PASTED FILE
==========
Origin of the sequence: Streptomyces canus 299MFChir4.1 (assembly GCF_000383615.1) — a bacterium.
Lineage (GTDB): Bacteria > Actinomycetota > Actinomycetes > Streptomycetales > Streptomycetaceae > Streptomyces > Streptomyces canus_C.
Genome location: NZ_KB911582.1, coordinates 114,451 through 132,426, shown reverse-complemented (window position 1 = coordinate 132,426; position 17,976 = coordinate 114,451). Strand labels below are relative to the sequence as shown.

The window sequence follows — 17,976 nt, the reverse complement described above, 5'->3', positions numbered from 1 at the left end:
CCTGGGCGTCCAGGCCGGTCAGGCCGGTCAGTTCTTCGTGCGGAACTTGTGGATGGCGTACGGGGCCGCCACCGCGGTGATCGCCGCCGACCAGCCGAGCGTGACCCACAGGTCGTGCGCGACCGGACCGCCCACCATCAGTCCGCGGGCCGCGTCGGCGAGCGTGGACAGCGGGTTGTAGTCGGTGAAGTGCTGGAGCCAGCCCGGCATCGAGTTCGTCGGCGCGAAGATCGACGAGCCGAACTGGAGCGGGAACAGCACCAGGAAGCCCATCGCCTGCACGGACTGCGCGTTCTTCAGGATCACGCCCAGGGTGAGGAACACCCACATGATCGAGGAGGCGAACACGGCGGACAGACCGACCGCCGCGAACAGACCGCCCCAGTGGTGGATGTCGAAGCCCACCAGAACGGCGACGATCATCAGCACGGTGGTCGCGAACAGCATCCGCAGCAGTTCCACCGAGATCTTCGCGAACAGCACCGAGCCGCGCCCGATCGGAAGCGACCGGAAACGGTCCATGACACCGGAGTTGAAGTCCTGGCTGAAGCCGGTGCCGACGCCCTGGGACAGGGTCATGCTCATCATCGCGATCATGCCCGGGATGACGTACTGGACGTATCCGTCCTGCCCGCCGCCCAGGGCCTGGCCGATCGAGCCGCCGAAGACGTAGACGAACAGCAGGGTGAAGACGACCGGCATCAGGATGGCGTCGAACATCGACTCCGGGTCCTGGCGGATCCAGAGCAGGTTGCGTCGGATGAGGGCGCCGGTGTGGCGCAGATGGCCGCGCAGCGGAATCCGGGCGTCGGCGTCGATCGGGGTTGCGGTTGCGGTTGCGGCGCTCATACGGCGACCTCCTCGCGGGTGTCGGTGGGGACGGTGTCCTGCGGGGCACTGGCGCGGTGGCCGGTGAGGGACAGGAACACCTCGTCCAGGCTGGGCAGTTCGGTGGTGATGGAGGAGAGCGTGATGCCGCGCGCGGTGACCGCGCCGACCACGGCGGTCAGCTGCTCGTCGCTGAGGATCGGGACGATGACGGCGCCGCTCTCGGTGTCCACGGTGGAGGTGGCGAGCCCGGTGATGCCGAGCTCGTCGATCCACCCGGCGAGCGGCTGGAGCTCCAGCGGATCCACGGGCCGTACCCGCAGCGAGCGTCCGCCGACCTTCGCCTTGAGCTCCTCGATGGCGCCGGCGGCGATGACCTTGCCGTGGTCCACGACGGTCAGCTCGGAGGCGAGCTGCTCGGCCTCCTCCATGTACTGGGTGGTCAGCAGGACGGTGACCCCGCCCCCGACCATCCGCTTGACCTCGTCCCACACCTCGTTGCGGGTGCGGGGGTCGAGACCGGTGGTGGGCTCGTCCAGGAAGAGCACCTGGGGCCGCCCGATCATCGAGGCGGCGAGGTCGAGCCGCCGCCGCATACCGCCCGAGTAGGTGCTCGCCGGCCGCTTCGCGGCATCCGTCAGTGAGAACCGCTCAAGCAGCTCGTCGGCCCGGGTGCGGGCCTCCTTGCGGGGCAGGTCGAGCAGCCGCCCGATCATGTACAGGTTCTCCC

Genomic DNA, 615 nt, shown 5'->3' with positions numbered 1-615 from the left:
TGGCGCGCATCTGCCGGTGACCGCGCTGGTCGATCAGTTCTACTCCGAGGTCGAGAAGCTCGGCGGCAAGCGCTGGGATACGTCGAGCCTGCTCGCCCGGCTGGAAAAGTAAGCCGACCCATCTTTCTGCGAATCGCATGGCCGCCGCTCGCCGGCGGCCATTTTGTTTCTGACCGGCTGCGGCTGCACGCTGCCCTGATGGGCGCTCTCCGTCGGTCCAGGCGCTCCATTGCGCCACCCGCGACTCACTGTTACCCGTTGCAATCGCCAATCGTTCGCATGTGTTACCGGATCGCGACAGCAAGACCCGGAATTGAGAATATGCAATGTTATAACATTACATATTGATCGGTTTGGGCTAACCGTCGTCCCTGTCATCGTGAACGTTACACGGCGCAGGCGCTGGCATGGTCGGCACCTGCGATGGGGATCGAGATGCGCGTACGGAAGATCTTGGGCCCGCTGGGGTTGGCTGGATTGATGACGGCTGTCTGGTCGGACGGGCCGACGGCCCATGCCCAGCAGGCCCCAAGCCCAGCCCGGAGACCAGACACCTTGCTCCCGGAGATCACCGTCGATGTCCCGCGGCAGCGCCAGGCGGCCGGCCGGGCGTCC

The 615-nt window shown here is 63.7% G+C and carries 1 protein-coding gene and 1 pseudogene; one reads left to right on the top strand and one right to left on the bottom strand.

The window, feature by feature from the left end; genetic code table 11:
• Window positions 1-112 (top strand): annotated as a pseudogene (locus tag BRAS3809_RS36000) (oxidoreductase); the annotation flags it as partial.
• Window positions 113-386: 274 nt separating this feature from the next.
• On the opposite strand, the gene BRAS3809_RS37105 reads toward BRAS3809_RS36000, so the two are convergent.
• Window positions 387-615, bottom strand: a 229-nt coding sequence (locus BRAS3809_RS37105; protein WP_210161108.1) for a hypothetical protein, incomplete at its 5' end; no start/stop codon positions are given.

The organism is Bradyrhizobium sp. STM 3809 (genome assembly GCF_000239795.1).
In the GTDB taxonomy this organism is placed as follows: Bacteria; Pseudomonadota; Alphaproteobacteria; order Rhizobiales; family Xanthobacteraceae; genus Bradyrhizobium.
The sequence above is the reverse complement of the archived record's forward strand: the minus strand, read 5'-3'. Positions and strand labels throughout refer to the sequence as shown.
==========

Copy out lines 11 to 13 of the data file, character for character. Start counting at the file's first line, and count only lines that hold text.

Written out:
• Window positions 113-386: 274 nt separating this feature from the next.
• On the opposite strand, the gene BRAS3809_RS37105 reads toward BRAS3809_RS36000, so the two are convergent.
• Window positions 387-615, bottom strand: a 229-nt coding sequence (locus BRAS3809_RS37105; protein WP_210161108.1) for a hypothetical protein, incomplete at its 5' end; no start/stop codon positions are given.